Book Review: THE LAST LEGACY by Adrienne Young

Title in red on dark seas
Genre: Fantasy
Age Range: YA
Star Rating: 4 stars
Series: yes - companion novel

*SPOILER ALERT: contains SPOILERS for FABLE and NAMESAKE*

Synopsis:

Book cover for THE LAST LEGACY: title in white on girl with red hair flying

When a letter from her uncle Henrik arrives on Bryn Roth’s eighteenth birthday, summoning her back to Bastian, Bryn is eager to prove herself and finally take her place in her long-lost family.

Henrik has plans for Bryn, but she must win everyone’s trust if she wants to hold any power in the delicate architecture of the family. It doesn’t take long for her to see that the Roths are entangled in shadows. Despite their growing influence in upscale Bastian, their hands are still in the kind of dirty business that got Bryn’s parents killed years ago. With a forbidden romance to contend with and dangerous work ahead, the cost of being accepted into the Roths may be more than Bryn can pay.

Synopsis taken from Goodreads. Add to your shelves here.


Review:

THE LAST LEGACY is set in the world of FABLE and NAMESAKE, delving deeper into a family introduced in NAMESAKE. You could probably read it without reading the others, but the understanding of why there’s a merchant ring up for grabs, or why the rings are so important might be missing some context. Plus you’ll know far more about Auster and have a few more hints about Ezra if you’ve read the others.

It’s not a “boat book”, like the other entries, spending the entire time of dry land, so it has a very different feel. It’s still a story of outsiders, but this time Bryn is an outsider in her a ruthless family who trying to become more than seedy traders to gain power and respect beyond simply that of fear. She wants to get in, to earn their trust, and then finds it’s not as much fun as she thought it might be.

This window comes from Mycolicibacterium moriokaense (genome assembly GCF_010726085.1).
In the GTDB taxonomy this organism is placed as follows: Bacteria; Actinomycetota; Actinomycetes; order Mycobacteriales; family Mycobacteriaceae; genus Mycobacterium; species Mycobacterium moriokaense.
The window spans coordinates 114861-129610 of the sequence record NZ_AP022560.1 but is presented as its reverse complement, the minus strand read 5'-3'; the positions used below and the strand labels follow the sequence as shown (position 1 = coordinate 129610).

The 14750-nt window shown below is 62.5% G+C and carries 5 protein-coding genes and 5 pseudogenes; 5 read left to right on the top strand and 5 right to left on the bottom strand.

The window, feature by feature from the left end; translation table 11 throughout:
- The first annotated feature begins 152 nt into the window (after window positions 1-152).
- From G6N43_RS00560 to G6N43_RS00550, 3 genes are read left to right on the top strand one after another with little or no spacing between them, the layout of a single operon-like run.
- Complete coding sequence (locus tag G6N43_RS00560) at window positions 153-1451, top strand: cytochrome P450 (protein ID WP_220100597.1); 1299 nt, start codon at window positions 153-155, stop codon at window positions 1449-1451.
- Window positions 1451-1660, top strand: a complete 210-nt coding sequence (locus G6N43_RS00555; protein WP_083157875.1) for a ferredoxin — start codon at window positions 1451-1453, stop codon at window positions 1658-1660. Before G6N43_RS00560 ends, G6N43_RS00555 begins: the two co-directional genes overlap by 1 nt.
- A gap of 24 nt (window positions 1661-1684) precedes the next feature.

You might think that it’d be a seedy underbelly sort of book, with crooks and “gritty details,” given who the Roths are. While their world is brutal, and they’re brutal to each other, it’s got a very different feel to your typical underworld book. These are people with aspirations to move higher in the world, and they’re not in casinos or running brothels, and if they’re strong arming people, it’s done off page and not brought up.

The physical violence is to each other, portrayed in a very surreal light, which manages to drive home the unnatural nature of it without being gory. Instead, they’re defrauding the gem trade to gain money, and then using that money to more into more legitimate business – with the fake gems on the side.

It’s the shortest of the books set in this world, barely skimming over 300 pages, and it goes down just as easily as the others. Adrienne Young has a confident writing style that balances plot alongside character as if it was as easy as waking up. A lot of major events happen in the last 20 pages, but it doesn’t feel rushed or sudden, which is a rare feeling for me to come away with when that happens.


Read my reviews of other books by Adrienne Young:

Young Adult:

Fableverse (this world):

Sky in the Deep:

Adult:

Standalones:

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